This month, the North Shore Alliance of Gay, Lesbian, Bisexual, and Transgender Youth (NAGLY) is celebrating its 20th anniversary. On September 20 Bishop V. Gene Robinson, the first openly gay priest in the Episcopal Church, will be NAGLY’s keynote speaker. Bishop Robinson will also be honored with the organization’s coveted Award of Valor at NAGLY’s annual fundraiser dinner.
With the slogan “You are not alone”, NAGLY has provided a safe and an affirming space for LGBTQ teens and young adults aged 14-23 who are exploring their sexual and gender identities.
“It makes a difference to have a place to ask your questions. It matters when you need to discuss coming out. It is critical to have a place to talk when you are dating,” the NAGLY website states.
NAGLY advocacy for LGBTQ teens and young adults is because they are one of the most “at-risk” groups in society. Along with suicide this population is at risk for academic difficulties, dropping out, lower self-esteem, being run-aways, homelessness, truancy, substance abuse, clinical depression, queer bashing, prostitution and HIV/AIDS.
NAGLY is a 503c3 non-profit organization whose mission is “to create, sustain and advocate for programs, policies, and services for the lesbian/gay/bisexual/transgender youth community, particularly including the establishment of regular support meetings, and to defend and enhance the human and civil rights of lesbian, gay, bisexual and transgender youth on the North Shore of Massachusetts.”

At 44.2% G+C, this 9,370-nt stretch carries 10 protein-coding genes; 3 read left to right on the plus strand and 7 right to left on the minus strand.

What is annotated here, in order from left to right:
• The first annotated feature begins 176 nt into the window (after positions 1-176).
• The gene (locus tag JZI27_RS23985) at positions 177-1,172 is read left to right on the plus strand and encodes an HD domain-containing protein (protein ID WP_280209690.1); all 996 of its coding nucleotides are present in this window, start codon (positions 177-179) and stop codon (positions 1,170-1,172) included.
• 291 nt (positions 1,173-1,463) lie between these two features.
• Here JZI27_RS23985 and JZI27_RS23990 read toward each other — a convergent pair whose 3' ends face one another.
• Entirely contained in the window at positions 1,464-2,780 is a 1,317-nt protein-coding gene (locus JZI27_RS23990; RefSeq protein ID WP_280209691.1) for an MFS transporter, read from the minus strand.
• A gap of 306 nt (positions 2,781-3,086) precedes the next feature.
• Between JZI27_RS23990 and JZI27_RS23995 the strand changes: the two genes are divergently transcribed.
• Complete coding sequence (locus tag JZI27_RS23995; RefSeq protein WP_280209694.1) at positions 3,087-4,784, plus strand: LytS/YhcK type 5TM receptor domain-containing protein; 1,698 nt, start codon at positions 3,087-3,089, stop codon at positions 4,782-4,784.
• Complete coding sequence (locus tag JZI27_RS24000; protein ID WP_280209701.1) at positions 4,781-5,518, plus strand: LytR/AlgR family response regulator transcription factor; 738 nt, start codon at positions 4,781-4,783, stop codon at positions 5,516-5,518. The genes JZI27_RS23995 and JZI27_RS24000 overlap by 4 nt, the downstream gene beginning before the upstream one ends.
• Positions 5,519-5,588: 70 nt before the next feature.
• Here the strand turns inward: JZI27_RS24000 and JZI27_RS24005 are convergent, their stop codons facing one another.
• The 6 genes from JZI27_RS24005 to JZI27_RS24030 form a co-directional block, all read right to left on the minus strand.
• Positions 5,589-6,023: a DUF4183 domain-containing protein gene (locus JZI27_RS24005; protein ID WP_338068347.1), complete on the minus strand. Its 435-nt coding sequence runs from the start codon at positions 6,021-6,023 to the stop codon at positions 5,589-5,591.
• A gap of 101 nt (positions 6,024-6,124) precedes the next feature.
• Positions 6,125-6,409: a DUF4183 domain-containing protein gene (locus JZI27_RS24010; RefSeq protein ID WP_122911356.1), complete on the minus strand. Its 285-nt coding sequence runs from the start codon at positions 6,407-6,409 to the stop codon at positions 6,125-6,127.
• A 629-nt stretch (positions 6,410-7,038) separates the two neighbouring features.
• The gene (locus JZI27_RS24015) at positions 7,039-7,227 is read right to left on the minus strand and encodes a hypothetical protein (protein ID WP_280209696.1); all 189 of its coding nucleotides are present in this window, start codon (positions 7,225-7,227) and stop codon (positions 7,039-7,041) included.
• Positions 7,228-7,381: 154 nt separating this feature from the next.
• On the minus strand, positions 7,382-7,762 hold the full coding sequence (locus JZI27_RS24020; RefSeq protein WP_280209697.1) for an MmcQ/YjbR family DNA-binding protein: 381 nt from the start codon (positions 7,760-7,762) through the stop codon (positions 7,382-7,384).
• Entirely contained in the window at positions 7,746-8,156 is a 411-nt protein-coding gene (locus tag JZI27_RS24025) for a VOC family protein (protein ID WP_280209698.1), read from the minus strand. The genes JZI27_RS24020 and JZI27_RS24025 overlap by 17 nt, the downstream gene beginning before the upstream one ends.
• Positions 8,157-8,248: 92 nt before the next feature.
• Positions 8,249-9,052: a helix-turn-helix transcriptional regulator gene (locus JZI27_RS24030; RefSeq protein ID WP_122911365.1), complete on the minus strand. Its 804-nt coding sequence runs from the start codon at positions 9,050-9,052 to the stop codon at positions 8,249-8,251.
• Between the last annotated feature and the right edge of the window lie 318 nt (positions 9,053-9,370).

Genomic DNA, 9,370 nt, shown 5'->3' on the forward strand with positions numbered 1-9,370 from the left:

NAGLY is also part of a statewide effort to assist LGBTQ teens and young adults in supporting their emerging sexual and gender identities formation. Through the process of socialization and the development of interpersonal skills, their feelings are validated by their peers, youth advisors and by supportive adult role models like Mal Malme.
“In our weekly three hour meetings, the NAGLY youth advisors and youth members create an environment of respect, compassion, and acceptance that celebrates who they are as LGBTQQ individuals and as part of a larger community. “
Mal Malme, a co-founder of Queer Soup Theater, and a clown doctor with The Big Apple Circus Clown Care Program at Boston Children’s Hospital and Hasbro Children’s Hospital is a NAGLY adult advisor and board member; she has been with the organization for eight years. Every Tuesday evening Malme drives from Cambridge to be with her kids in Salem.
NAGLY knows that LGBTQ teen and young adults years are a time of enormous transition involving unique biological, psychological and social changes. For these youths experiencing same-sex attractions and/or gender identity issues this developmental stage can create alienation and isolation from peers, family, and faith community.
With now LGBTQ churches like the Universal Fellowship of Metropolitan Community Churches, Unity Fellowship Church Movement, and Dignity, to name a few, and open and affirming straight ally churches across several denominations, religion is, nonetheless, one of the big issues plaguing our youth and robbing their spiritual lives.